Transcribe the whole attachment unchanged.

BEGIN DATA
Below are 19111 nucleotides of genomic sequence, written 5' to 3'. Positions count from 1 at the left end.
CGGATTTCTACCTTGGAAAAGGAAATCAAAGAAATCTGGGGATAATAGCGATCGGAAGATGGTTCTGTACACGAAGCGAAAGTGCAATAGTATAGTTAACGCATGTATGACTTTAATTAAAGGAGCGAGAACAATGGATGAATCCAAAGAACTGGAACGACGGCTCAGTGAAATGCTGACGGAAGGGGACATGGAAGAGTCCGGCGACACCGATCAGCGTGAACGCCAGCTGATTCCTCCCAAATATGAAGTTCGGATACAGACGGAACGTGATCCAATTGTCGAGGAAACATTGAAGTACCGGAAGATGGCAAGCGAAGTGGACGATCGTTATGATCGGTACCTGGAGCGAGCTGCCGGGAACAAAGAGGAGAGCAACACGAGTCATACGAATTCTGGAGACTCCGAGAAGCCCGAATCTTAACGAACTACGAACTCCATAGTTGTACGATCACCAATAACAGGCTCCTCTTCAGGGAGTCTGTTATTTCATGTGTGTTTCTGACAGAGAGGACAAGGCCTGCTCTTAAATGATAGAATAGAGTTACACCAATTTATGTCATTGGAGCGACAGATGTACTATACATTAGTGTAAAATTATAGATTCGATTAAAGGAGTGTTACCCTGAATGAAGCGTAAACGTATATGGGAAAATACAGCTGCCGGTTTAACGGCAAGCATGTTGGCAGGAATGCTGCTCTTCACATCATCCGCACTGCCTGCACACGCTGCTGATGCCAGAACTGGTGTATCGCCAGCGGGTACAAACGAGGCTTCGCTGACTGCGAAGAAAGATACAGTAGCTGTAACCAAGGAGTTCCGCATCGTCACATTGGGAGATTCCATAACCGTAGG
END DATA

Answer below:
Below are 19111 nucleotides of genomic sequence, written 5' to 3'. Positions count from 1 at the left end.
CGGATTTCTACCTTGGAAAAGGAAATCAAAGAAATCTGGGGATAATAGCGATCGGAAGATGGTTCTGTACACGAAGCGAAAGTGCAATAGTATAGTTAACGCATGTATGACTTTAATTAAAGGAGCGAGAACAATGGATGAATCCAAAGAACTGGAACGACGGCTCAGTGAAATGCTGACGGAAGGGGACATGGAAGAGTCCGGCGACACCGATCAGCGTGAACGCCAGCTGATTCCTCCCAAATATGAAGTTCGGATACAGACGGAACGTGATCCAATTGTCGAGGAAACATTGAAGTACCGGAAGATGGCAAGCGAAGTGGACGATCGTTATGATCGGTACCTGGAGCGAGCTGCCGGGAACAAAGAGGAGAGCAACACGAGTCATACGAATTCTGGAGACTCCGAGAAGCCCGAATCTTAACGAACTACGAACTCCATAGTTGTACGATCACCAATAACAGGCTCCTCTTCAGGGAGTCTGTTATTTCATGTGTGTTTCTGACAGAGAGGACAAGGCCTGCTCTTAAATGATAGAATAGAGTTACACCAATTTATGTCATTGGAGCGACAGATGTACTATACATTAGTGTAAAATTATAGATTCGATTAAAGGAGTGTTACCCTGAATGAAGCGTAAACGTATATGGGAAAATACAGCTGCCGGTTTAACGGCAAGCATGTTGGCAGGAATGCTGCTCTTCACATCATCCGCACTGCCTGCACACGCTGCTGATGCCAGAACTGGTGTATCGCCAGCGGGTACAAACGAGGCTTCGCTGACTGCGAAGAAAGATACAGTAGCTGTAACCAAGGAGTTCCGCATCGTCACATTGGGAGATTCCATAACCGTAGG